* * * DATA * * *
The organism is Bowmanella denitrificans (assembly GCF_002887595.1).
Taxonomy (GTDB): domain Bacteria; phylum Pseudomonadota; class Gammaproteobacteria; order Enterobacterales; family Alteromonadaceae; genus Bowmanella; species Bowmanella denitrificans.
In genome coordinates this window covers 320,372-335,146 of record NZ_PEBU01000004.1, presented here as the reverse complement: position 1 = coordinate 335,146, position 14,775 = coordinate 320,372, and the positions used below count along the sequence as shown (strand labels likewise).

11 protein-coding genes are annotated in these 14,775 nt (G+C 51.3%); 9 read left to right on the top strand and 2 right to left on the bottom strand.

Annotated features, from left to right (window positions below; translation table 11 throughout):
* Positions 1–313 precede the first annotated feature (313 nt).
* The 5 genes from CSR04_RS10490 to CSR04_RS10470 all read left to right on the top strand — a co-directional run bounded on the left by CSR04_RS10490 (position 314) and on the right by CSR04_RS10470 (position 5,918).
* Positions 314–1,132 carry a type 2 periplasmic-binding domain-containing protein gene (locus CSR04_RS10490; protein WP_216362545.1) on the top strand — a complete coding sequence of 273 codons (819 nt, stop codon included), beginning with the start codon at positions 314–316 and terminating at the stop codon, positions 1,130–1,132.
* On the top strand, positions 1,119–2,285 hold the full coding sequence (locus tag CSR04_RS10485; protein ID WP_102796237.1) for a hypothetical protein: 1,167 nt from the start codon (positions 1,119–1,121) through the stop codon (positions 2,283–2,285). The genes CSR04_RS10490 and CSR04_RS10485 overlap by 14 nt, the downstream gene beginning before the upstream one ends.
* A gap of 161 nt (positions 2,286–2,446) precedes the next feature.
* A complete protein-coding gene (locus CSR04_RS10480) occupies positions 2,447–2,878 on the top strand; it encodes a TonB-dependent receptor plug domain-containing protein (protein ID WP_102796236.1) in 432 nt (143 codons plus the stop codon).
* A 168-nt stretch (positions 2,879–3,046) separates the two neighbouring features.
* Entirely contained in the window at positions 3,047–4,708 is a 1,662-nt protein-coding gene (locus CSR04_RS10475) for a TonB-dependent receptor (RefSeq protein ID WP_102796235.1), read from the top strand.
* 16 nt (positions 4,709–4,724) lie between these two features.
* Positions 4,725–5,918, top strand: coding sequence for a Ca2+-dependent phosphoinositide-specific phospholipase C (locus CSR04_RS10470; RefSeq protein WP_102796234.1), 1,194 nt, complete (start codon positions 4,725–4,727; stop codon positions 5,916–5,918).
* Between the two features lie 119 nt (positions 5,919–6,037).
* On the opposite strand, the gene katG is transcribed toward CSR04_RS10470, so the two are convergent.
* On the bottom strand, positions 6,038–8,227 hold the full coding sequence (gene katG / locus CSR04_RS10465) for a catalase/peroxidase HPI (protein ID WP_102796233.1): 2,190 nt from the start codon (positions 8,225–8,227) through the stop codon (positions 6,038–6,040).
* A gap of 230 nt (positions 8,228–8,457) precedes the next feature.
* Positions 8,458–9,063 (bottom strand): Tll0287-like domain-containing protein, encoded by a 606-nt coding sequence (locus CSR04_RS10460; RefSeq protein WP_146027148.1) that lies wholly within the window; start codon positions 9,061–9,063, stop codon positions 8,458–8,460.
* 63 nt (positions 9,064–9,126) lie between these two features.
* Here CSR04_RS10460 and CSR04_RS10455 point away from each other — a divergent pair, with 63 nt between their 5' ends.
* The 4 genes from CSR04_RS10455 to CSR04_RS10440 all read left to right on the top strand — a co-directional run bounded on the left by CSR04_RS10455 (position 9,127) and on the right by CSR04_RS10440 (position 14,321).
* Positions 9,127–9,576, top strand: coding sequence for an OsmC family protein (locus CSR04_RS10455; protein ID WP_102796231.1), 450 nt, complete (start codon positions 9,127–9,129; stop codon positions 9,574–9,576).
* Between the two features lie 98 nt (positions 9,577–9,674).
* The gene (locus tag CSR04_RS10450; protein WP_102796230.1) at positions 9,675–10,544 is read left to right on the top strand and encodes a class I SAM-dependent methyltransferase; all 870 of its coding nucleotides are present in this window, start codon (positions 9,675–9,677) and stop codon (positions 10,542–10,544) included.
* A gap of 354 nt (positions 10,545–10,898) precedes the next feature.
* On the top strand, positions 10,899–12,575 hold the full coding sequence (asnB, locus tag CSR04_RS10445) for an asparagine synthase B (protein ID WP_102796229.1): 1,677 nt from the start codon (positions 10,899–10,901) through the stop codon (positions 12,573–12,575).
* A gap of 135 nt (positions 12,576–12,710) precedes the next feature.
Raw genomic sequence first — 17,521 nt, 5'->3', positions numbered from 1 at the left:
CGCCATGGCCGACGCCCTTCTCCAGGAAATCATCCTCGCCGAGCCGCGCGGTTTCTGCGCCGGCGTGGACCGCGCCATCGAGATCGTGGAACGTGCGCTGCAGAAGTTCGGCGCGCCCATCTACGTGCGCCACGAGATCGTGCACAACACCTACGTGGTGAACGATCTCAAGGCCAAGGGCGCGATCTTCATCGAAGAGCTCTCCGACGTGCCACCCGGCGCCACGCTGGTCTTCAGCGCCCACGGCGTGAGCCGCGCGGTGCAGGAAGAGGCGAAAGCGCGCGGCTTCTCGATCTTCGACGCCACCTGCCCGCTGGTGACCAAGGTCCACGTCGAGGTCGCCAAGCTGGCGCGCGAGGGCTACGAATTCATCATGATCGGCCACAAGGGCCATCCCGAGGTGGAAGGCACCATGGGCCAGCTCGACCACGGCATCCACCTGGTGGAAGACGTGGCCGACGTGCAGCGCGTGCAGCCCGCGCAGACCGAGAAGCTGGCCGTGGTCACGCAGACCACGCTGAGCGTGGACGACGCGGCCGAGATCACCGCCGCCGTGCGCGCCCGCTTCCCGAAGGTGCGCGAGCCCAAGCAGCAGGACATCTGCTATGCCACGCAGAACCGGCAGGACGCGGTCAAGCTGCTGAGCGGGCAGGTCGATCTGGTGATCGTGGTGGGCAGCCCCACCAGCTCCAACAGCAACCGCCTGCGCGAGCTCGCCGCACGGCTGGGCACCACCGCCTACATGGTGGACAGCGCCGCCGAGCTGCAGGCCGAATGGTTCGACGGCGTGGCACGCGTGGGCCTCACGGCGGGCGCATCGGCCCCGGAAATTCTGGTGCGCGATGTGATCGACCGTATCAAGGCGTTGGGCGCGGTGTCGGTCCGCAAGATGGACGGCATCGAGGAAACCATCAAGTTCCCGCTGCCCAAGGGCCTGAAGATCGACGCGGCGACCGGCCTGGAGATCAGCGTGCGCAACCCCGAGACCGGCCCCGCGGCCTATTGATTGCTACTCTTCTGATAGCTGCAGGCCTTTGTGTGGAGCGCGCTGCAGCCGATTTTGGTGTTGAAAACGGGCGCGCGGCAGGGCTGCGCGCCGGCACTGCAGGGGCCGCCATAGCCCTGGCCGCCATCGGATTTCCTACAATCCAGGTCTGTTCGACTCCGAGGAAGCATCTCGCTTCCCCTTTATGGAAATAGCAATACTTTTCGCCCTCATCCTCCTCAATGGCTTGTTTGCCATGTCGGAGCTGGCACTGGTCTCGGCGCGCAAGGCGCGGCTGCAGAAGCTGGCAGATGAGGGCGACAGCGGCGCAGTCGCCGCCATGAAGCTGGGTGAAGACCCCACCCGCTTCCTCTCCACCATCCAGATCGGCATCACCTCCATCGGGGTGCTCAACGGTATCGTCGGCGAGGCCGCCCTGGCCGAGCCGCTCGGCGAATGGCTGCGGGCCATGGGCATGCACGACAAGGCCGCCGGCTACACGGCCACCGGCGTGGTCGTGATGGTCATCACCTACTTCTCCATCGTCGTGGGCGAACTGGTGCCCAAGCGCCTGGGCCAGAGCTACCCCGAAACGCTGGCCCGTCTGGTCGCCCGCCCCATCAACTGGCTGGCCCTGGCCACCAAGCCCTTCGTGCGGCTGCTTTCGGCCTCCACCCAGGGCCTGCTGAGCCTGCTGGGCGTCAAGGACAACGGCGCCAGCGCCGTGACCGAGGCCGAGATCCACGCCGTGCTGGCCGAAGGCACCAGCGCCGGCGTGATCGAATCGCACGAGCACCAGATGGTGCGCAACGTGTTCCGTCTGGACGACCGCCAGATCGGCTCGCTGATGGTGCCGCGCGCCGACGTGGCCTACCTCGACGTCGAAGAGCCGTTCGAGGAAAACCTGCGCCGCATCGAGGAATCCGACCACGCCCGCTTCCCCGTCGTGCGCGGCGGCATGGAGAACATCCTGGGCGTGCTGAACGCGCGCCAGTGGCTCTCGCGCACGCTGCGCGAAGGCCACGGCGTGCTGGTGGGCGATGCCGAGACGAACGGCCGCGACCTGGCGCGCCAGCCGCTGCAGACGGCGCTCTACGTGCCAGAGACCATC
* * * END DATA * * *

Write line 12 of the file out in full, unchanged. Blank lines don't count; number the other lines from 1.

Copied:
* A 168-nt stretch (positions 2,879–3,046) separates the two neighbouring features.